One occupational group–production–was chosen to illustrate the diversity of data available for any of the 22 major occupational categories. Tulsa had 40,720 jobs in production, accounting for 9.5 percent of local area employment, significantly higher than the 6.6-percent national share. The local average hourly wage for this occupational group was $18.12, about 6 percent above the national average of $17.06.

With employment of 5,210, team assemblers was one of the largest occupations within the production group, as were welders, cutters, solderers, and brazers (4,080) and production workers' helpers (3,130). Among the higher paying jobs were petroleum pump system operators, refinery operators, and gaugers and first-line supervisors of production and operating workers, with mean hourly wages of $42.86 and $28.26, respectively. At the lower end of the wage scale were laundry and dry-cleaning workers ($10.43) and packaging and filling machine operators and tenders ($11.43). (Detailed occupational data for production workers are presented in table 1; for a complete listing of detailed occupations see www.bls.gov/oes/current/oes_46140.htm.)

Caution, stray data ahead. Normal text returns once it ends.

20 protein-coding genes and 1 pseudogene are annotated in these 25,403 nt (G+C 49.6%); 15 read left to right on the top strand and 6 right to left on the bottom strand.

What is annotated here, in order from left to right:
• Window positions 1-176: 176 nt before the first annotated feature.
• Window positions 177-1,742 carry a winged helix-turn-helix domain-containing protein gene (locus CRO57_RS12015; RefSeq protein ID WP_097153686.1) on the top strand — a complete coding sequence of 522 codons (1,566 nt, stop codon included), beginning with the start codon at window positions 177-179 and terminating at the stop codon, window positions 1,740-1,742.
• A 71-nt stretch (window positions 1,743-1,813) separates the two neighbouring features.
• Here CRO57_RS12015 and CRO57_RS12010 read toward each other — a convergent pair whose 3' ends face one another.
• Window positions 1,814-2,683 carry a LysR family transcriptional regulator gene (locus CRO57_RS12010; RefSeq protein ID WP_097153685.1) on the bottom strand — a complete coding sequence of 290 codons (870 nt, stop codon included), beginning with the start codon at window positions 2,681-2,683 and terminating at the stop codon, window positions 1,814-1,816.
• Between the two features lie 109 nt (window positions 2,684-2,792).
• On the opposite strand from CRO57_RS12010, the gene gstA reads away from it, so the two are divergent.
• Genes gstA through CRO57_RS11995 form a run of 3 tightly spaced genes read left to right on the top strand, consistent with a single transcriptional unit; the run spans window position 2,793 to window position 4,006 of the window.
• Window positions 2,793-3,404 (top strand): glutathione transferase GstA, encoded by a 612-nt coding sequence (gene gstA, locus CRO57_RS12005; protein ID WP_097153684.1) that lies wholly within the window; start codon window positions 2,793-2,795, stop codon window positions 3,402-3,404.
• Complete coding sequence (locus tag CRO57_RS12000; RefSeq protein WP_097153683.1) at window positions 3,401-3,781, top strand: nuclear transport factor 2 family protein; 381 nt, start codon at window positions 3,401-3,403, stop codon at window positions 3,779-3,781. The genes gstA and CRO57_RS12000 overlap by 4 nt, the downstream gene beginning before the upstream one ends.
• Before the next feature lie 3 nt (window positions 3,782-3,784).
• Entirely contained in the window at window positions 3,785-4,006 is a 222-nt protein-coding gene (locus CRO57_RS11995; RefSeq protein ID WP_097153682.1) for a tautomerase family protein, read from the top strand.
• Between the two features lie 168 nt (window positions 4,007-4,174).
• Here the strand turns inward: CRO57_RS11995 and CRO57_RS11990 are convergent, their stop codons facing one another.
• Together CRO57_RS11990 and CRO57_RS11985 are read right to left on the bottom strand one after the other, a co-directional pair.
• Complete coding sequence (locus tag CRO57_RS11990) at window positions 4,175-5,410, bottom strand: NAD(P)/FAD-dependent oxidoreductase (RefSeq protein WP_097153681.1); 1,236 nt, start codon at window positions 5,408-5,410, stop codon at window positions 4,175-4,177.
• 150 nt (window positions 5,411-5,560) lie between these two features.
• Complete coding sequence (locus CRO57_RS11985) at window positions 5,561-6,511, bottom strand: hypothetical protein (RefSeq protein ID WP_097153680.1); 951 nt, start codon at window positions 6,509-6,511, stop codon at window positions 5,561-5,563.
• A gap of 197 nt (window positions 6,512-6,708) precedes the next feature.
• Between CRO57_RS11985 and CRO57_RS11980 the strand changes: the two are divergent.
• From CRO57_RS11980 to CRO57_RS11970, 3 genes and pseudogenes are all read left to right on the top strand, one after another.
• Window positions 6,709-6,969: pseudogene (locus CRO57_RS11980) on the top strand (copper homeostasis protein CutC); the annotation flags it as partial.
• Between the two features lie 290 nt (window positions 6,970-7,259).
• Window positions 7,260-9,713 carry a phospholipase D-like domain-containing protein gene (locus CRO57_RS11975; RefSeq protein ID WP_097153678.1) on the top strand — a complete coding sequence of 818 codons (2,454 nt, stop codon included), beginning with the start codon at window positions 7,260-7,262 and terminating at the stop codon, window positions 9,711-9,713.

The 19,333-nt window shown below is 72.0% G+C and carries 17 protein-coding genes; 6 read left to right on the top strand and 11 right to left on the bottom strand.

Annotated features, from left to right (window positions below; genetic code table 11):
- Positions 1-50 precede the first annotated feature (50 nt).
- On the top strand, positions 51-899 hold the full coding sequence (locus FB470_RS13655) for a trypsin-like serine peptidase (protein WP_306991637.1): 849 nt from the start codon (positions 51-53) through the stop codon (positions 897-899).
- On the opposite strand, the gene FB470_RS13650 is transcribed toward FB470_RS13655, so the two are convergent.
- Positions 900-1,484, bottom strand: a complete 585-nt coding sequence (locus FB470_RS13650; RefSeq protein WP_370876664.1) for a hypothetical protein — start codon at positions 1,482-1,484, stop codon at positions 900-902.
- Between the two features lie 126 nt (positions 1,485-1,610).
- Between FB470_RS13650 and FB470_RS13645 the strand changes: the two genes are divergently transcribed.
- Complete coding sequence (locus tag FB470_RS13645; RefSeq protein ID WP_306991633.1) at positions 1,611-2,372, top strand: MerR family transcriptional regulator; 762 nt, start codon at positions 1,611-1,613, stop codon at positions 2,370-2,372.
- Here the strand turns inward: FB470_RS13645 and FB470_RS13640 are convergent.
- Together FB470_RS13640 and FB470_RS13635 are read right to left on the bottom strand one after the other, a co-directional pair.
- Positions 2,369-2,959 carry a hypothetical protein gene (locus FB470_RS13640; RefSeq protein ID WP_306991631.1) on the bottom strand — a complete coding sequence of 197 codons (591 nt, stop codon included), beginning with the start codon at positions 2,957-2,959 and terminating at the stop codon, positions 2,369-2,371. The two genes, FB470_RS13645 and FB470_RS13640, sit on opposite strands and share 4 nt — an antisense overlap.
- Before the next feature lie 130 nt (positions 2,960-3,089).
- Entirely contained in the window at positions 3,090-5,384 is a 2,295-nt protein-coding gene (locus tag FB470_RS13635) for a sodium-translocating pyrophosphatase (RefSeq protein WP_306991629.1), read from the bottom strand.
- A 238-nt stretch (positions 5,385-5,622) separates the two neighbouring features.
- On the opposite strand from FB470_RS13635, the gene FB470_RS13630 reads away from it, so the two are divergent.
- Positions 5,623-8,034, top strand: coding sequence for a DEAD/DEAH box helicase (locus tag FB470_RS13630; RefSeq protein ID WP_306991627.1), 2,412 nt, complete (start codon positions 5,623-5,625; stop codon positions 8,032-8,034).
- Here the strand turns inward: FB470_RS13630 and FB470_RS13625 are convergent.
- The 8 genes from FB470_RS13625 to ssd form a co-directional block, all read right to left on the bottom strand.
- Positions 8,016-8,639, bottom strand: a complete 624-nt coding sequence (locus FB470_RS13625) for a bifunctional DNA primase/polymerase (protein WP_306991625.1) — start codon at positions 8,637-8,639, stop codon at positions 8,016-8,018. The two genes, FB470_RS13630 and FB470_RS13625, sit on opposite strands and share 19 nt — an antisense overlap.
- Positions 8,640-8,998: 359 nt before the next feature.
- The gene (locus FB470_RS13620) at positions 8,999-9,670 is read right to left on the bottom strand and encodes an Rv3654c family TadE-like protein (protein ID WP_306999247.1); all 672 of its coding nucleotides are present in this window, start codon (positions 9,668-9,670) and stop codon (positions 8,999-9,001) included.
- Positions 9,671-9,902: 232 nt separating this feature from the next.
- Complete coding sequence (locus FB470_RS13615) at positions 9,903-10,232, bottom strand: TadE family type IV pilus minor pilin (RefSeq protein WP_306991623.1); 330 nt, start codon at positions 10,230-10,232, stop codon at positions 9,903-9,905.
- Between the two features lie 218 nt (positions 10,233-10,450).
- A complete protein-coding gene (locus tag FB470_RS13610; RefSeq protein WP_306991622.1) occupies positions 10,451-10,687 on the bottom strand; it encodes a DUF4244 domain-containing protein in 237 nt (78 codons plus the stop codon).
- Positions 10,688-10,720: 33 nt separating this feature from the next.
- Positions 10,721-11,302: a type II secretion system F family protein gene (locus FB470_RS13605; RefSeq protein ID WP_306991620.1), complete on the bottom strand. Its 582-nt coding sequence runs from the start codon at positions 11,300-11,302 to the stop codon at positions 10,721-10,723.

Location quotients allow us to explore the occupational make-up of a metropolitan area by comparing the composition of jobs in an area relative to the national average. (See table 1.) For example, a location quotient of 2.0 indicates that an occupation accounts for twice the share of employment in the area than it does nationally. In the Tulsa metropolitan area, above average concentrations of employment were found in many of the occupations within the production group. For instance, aircraft structure, surfaces, rigging, and systems assemblers were employed at 10.4 times the national rate in Tulsa, and petroleum pump system operators, refinery operators, and gaugers, at 5.0 times the U.S. average. Tulsa’s aircraft structure, surfaces, rigging, and systems assemblers location quotient was among the highest in all metropolitan areas for this occupation. On the other hand, electrical and electronic equipment assemblers had a location quotient of 1.0 in Tulsa, meaning the local employment share in this particular occupation matched the national average.